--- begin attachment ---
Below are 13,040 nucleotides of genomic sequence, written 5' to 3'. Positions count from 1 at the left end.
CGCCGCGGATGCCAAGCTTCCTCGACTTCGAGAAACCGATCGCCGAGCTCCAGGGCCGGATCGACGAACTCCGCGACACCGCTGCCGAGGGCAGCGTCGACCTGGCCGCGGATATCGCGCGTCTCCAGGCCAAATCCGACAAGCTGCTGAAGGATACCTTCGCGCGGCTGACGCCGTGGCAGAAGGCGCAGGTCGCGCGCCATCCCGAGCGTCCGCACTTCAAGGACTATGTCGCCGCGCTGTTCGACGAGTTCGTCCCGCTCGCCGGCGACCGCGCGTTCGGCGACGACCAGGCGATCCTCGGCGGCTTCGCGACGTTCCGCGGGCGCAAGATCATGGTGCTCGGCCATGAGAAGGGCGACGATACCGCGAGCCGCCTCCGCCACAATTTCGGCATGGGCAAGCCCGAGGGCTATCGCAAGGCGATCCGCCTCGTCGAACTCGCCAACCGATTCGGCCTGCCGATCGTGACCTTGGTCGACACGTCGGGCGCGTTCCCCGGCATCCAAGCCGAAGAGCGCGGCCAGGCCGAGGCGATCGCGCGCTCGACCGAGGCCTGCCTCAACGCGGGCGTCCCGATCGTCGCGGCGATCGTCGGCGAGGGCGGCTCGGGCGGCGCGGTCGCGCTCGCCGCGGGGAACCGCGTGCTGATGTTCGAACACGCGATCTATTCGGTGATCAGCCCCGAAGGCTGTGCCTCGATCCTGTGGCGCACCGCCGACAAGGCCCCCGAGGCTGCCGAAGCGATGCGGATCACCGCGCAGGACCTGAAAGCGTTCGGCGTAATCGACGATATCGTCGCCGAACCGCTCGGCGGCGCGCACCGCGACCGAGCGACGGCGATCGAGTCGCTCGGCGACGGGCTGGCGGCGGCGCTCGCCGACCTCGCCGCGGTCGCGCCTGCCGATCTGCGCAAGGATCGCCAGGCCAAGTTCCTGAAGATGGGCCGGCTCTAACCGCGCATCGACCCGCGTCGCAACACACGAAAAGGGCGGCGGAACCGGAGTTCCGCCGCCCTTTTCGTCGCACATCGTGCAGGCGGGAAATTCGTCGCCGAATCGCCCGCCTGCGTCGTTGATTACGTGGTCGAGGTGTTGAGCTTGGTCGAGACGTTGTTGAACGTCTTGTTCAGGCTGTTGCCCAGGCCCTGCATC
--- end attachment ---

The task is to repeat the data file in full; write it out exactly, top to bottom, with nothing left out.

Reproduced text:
Below are 13,040 nucleotides of genomic sequence, written 5' to 3'. Positions count from 1 at the left end.
CGCCGCGGATGCCAAGCTTCCTCGACTTCGAGAAACCGATCGCCGAGCTCCAGGGCCGGATCGACGAACTCCGCGACACCGCTGCCGAGGGCAGCGTCGACCTGGCCGCGGATATCGCGCGTCTCCAGGCCAAATCCGACAAGCTGCTGAAGGATACCTTCGCGCGGCTGACGCCGTGGCAGAAGGCGCAGGTCGCGCGCCATCCCGAGCGTCCGCACTTCAAGGACTATGTCGCCGCGCTGTTCGACGAGTTCGTCCCGCTCGCCGGCGACCGCGCGTTCGGCGACGACCAGGCGATCCTCGGCGGCTTCGCGACGTTCCGCGGGCGCAAGATCATGGTGCTCGGCCATGAGAAGGGCGACGATACCGCGAGCCGCCTCCGCCACAATTTCGGCATGGGCAAGCCCGAGGGCTATCGCAAGGCGATCCGCCTCGTCGAACTCGCCAACCGATTCGGCCTGCCGATCGTGACCTTGGTCGACACGTCGGGCGCGTTCCCCGGCATCCAAGCCGAAGAGCGCGGCCAGGCCGAGGCGATCGCGCGCTCGACCGAGGCCTGCCTCAACGCGGGCGTCCCGATCGTCGCGGCGATCGTCGGCGAGGGCGGCTCGGGCGGCGCGGTCGCGCTCGCCGCGGGGAACCGCGTGCTGATGTTCGAACACGCGATCTATTCGGTGATCAGCCCCGAAGGCTGTGCCTCGATCCTGTGGCGCACCGCCGACAAGGCCCCCGAGGCTGCCGAAGCGATGCGGATCACCGCGCAGGACCTGAAAGCGTTCGGCGTAATCGACGATATCGTCGCCGAACCGCTCGGCGGCGCGCACCGCGACCGAGCGACGGCGATCGAGTCGCTCGGCGACGGGCTGGCGGCGGCGCTCGCCGACCTCGCCGCGGTCGCGCCTGCCGATCTGCGCAAGGATCGCCAGGCCAAGTTCCTGAAGATGGGCCGGCTCTAACCGCGCATCGACCCGCGTCGCAACACACGAAAAGGGCGGCGGAACCGGAGTTCCGCCGCCCTTTTCGTCGCACATCGTGCAGGCGGGAAATTCGTCGCCGAATCGCCCGCCTGCGTCGTTGATTACGTGGTCGAGGTGTTGAGCTTGGTCGAGACGTTGTTGAACGTCTTGTTCAGGCTGTTGCCCAGGCCCTGCATC